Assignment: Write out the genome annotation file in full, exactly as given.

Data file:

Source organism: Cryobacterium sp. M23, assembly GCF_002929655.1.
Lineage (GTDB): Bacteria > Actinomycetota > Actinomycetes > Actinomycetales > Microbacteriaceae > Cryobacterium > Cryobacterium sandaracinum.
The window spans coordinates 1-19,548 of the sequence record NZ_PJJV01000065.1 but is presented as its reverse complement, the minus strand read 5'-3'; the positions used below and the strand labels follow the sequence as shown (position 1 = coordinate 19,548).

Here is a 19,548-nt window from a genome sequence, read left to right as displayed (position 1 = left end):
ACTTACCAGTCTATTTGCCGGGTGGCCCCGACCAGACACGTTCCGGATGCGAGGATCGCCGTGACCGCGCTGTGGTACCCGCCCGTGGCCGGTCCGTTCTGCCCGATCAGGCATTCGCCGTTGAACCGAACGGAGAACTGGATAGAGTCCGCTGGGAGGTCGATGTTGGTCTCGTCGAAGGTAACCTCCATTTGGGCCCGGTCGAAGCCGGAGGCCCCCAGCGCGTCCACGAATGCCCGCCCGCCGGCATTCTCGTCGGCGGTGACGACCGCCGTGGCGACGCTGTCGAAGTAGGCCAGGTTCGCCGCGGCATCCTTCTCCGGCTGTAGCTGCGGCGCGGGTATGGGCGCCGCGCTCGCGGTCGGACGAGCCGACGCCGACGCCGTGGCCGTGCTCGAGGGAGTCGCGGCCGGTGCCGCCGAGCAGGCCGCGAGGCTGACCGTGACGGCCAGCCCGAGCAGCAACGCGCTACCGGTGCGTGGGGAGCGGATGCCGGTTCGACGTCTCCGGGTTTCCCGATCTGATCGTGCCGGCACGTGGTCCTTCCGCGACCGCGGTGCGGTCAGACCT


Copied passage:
Source organism: Cryobacterium sp. M23, assembly GCF_002929655.1.
Lineage (GTDB): Bacteria > Actinomycetota > Actinomycetes > Actinomycetales > Microbacteriaceae > Cryobacterium > Cryobacterium sandaracinum.
The window spans coordinates 1-19,548 of the sequence record NZ_PJJV01000065.1 but is presented as its reverse complement, the minus strand read 5'-3'; the positions used below and the strand labels follow the sequence as shown (position 1 = coordinate 19,548).

Here is a 19,548-nt window from a genome sequence, read left to right as displayed (position 1 = left end):
ACTTACCAGTCTATTTGCCGGGTGGCCCCGACCAGACACGTTCCGGATGCGAGGATCGCCGTGACCGCGCTGTGGTACCCGCCCGTGGCCGGTCCGTTCTGCCCGATCAGGCATTCGCCGTTGAACCGAACGGAGAACTGGATAGAGTCCGCTGGGAGGTCGATGTTGGTCTCGTCGAAGGTAACCTCCATTTGGGCCCGGTCGAAGCCGGAGGCCCCCAGCGCGTCCACGAATGCCCGCCCGCCGGCATTCTCGTCGGCGGTGACGACCGCCGTGGCGACGCTGTCGAAGTAGGCCAGGTTCGCCGCGGCATCCTTCTCCGGCTGTAGCTGCGGCGCGGGTATGGGCGCCGCGCTCGCGGTCGGACGAGCCGACGCCGACGCCGTGGCCGTGCTCGAGGGAGTCGCGGCCGGTGCCGCCGAGCAGGCCGCGAGGCTGACCGTGACGGCCAGCCCGAGCAGCAACGCGCTACCGGTGCGTGGGGAGCGGATGCCGGTTCGACGTCTCCGGGTTTCCCGATCTGATCGTGCCGGCACGTGGTCCTTCCGCGACCGCGGTGCGGTCAGACCT